‘Thuramukham’ is the story of Mattancherry, says Rajeev Ravi


The Malayalam multi-starrer with Nivin Pauly in the lead focuses on the early history of the Kochi port. Thuramukham releases on June 10

The Malayalam multi-starrer with Nivin Pauly in the lead focuses on the early history of the Kochi port. Thuramukham releases on June 10

“For me, filmmaking is a kind of documentation,” says cinematographer-director Rajeev Ravi, whose directorial oeuvre includes critically-acclaimed films such as Kammatti Paadam, Njan Steve Lopez and Annayum Rasoolum.

Over the phone, while travelling to the sets in Mumbai early in the morning, he elaborates: “I am not unduly worried about the box office. Success and money will come and go. I want to document forgotten incidents and events in the recent past that are being erased from our collective memory. At the same time, one should also document contemporary events.”

Rajeev’s directorial films are reaching theatres after six years. Kuttavum Shikshayum, starring Asif Ali in the lead, released on May 27.

His Thuramukham, a multi-starrer, which has been waiting in the wings for two years, is releasing on June 10. Meanwhile, Rajeev is busy filming in Bollywood, working with some of the front rankers of the Hindi film industry.

For the workers

Talking about Thuramukham, he says it is set on a broad canvas and narrates the story of the Kochi port; it spans the period from the 1930s to the 1950s, when a protest at the port on September 15, 1953 was brutally put down by the authorities and three workers were killed in firing.

“Migrant labourers from different backgrounds, many fleeing from the repercussions of the Moplah rebellion in Malabar (1921-22) and some from places like Kollam have made Mattancherry their home. The history of Kochi and Mattacherry is an interesting one,” says Rajeev.

A strike was organised by the undivided Communist Party in 1953, which formed a union at the port for the first time. Chithira Tirunal Balarama Varma, the last king of erstwhile Travancore, was the main investor in the port. The movie begins before work began on the port and ends with the strike. “A crude way of selecting casual workers for the day, known as the Chappa system, existed then, wherein a metal token was thrown to the workers and those who managed to get one was allowed to work. In the early stages of the port, the Chappa system was controlled by the Moopans and then by unions until the protest was organised against the arbitrary selection of workers. Thuramukham covers that period,” says Rajeev.

Nivin Pauly in Thuramukham, directed by Rajeev Ravi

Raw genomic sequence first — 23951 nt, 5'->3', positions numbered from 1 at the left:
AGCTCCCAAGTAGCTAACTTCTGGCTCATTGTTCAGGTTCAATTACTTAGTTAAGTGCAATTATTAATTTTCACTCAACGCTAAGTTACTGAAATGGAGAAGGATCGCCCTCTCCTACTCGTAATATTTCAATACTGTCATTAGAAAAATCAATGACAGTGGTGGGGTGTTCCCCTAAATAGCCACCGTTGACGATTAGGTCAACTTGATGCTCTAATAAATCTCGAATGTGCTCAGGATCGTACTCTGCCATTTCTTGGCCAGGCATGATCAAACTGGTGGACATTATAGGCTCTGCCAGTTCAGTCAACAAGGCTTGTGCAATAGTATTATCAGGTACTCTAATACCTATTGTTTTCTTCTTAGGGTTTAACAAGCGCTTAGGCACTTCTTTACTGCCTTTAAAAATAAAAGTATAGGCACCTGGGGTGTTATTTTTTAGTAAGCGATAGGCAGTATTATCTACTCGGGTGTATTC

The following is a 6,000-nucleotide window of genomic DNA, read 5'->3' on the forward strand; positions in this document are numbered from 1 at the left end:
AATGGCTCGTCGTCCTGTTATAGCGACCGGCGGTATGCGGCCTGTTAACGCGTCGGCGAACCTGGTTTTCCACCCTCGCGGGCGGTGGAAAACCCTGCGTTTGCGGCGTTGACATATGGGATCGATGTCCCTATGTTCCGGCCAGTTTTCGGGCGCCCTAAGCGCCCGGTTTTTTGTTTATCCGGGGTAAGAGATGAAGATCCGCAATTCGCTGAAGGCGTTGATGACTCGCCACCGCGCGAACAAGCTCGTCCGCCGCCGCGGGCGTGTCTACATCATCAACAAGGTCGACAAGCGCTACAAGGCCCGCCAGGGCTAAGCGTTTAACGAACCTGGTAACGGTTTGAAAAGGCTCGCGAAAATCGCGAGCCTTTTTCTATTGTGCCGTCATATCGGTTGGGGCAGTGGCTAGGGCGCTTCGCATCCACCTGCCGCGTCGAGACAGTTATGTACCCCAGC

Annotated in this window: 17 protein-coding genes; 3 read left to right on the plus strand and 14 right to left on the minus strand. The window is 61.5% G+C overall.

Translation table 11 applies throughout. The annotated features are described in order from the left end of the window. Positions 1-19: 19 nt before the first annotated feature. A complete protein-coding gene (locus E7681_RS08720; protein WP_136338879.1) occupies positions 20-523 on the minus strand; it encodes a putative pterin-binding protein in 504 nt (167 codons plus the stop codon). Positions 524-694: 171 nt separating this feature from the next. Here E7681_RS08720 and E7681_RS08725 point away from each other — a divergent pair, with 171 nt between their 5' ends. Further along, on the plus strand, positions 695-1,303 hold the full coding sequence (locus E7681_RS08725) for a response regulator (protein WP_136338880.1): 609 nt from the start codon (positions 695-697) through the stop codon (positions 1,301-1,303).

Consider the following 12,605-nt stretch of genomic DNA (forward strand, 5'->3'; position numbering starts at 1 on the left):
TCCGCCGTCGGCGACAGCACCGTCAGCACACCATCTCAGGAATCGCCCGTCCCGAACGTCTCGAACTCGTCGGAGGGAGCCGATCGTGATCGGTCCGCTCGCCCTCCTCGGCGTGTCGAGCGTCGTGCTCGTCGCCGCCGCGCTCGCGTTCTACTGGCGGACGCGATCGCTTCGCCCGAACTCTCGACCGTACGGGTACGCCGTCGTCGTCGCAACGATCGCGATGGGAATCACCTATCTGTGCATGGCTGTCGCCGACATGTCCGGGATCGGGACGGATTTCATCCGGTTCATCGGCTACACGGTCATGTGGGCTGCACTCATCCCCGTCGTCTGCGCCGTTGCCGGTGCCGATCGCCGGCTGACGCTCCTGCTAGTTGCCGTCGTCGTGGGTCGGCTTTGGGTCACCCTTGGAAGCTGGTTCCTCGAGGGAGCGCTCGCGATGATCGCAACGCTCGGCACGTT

Nivin Pauly in Thuramukham, directed by Rajeev Ravi
| Photo Credit: Special arrangement

Although the protests happened in nearby Mattancherry, not many in Kochi were aware of the incident, what led to it and its aftermath. “In spite of having lived in Kochi, I had never heard of the protest and the firing. The only time I had seen it mentioned was in auteur John Abraham’s Amma Ariyan, wherein a scene shows the characters walking by the bullet-scarred walls and they talk about the firing there,” explains Rajeev.

Later, he heard about a play, Thuramukham written by KM Chidambaran, his friend’s father. Hailing from Palluruthy in Kochi, Chidambaran knew people who had participated in the protests and had listened to first-hand accounts of it.

Remember 1953

In 2018, the play was staged in Kochi in association with Uru Art Habour and Rajeev recalls how pleasantly surprised he was to see the response to the play. Mattancherry residents welcomed visitors to the play. “They were proud of their memories. That memory is what triggered this movie. I wanted to show that Mattancherry is a place with beautiful memories,” says Rajeev.

With a script by Gopan Chidambaran, the film’s cast includes Nivin Pauly, Indrajith, Joju George, Nimisha Sajayan, Poornima Indrajith, Manikandan R Achari, Sudev Nair, Arjun Ashokan and Darshana Rajendran among others.

His casting depends on the characters in his films. Rajeev asserts that his kind of films would not have been made without the support of a youth brigade in Malayalam cinema who enjoy working outside their comfort zone.

Nivin Pauly in Thuramukham, directed by Rajeev Ravi

Nivin Pauly in Thuramukham, directed by Rajeev Ravi
| Photo Credit: Special arrangement

Nivin, who headlines Thuramukham, is a “powerful actor whose potential has not been tapped by directors”. Actors like Dulquer, Fahadh and Asif are willing to play characters outside the mainstream narratives, says Rajeev.

“If I feel that an actor is suitable for a role, I do not have a problem with him being a star.”

Calling Thuramukham a cautionary tale, he says that it tells us that history repeats itself and that people can be pushed and cornered only to an extent before they react. “ Thuramukham is dedicated to the fallen in numerous protests across the world,” he says.

Reality bytes are the strength of Rajeev’s films. Kuttavum Shikshayum, Rajeev’s previous film, was also based on a real incident. According to him, the film is basically a kind of reportage. A theft in a temple is investigated by a team of officers who have to travel to another state to track the thieves. “What I want to convey in the movie is not in your face. It is subtle and one has to read between the lines and be observant to notice what is happening,” says Rajeev.

He says that though he loves to direct, he wants to work on his own ideas and develop those into scripts. “I can’t direct a script written by someone to explore their ideas.”



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